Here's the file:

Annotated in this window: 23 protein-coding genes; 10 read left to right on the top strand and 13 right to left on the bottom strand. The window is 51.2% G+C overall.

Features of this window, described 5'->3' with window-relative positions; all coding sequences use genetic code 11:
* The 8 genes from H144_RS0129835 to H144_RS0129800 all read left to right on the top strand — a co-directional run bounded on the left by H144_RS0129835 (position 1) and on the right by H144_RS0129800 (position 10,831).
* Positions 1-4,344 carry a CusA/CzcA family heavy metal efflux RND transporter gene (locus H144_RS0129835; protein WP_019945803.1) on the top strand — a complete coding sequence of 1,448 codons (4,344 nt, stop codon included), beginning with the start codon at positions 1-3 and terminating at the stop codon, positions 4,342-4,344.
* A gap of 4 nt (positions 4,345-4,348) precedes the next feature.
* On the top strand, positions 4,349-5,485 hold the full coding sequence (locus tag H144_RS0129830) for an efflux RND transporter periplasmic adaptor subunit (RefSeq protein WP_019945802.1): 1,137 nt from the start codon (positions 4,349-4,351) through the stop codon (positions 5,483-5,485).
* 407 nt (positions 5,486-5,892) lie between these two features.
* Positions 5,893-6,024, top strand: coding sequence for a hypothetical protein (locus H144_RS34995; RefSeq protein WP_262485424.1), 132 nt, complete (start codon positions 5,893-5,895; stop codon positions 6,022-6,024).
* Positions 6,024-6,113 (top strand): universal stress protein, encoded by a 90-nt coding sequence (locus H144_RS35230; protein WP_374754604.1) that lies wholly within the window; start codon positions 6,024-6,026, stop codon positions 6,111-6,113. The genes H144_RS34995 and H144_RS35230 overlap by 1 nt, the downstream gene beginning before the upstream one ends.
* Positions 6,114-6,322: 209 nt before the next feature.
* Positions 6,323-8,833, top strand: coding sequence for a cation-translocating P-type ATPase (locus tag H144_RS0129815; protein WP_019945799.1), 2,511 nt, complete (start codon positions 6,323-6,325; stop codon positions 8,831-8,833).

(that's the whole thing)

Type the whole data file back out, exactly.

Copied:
Annotated in this window: 23 protein-coding genes; 10 read left to right on the top strand and 13 right to left on the bottom strand. The window is 51.2% G+C overall.

Features of this window, described 5'->3' with window-relative positions; all coding sequences use genetic code 11:
* The 8 genes from H144_RS0129835 to H144_RS0129800 all read left to right on the top strand — a co-directional run bounded on the left by H144_RS0129835 (position 1) and on the right by H144_RS0129800 (position 10,831).
* Positions 1-4,344 carry a CusA/CzcA family heavy metal efflux RND transporter gene (locus H144_RS0129835; protein WP_019945803.1) on the top strand — a complete coding sequence of 1,448 codons (4,344 nt, stop codon included), beginning with the start codon at positions 1-3 and terminating at the stop codon, positions 4,342-4,344.
* A gap of 4 nt (positions 4,345-4,348) precedes the next feature.
* On the top strand, positions 4,349-5,485 hold the full coding sequence (locus tag H144_RS0129830) for an efflux RND transporter periplasmic adaptor subunit (RefSeq protein WP_019945802.1): 1,137 nt from the start codon (positions 4,349-4,351) through the stop codon (positions 5,483-5,485).
* 407 nt (positions 5,486-5,892) lie between these two features.
* Positions 5,893-6,024, top strand: coding sequence for a hypothetical protein (locus H144_RS34995; RefSeq protein WP_262485424.1), 132 nt, complete (start codon positions 5,893-5,895; stop codon positions 6,022-6,024).
* Positions 6,024-6,113 (top strand): universal stress protein, encoded by a 90-nt coding sequence (locus H144_RS35230; protein WP_374754604.1) that lies wholly within the window; start codon positions 6,024-6,026, stop codon positions 6,111-6,113. The genes H144_RS34995 and H144_RS35230 overlap by 1 nt, the downstream gene beginning before the upstream one ends.
* Positions 6,114-6,322: 209 nt before the next feature.
* Positions 6,323-8,833, top strand: coding sequence for a cation-translocating P-type ATPase (locus tag H144_RS0129815; protein WP_019945799.1), 2,511 nt, complete (start codon positions 6,323-6,325; stop codon positions 8,831-8,833).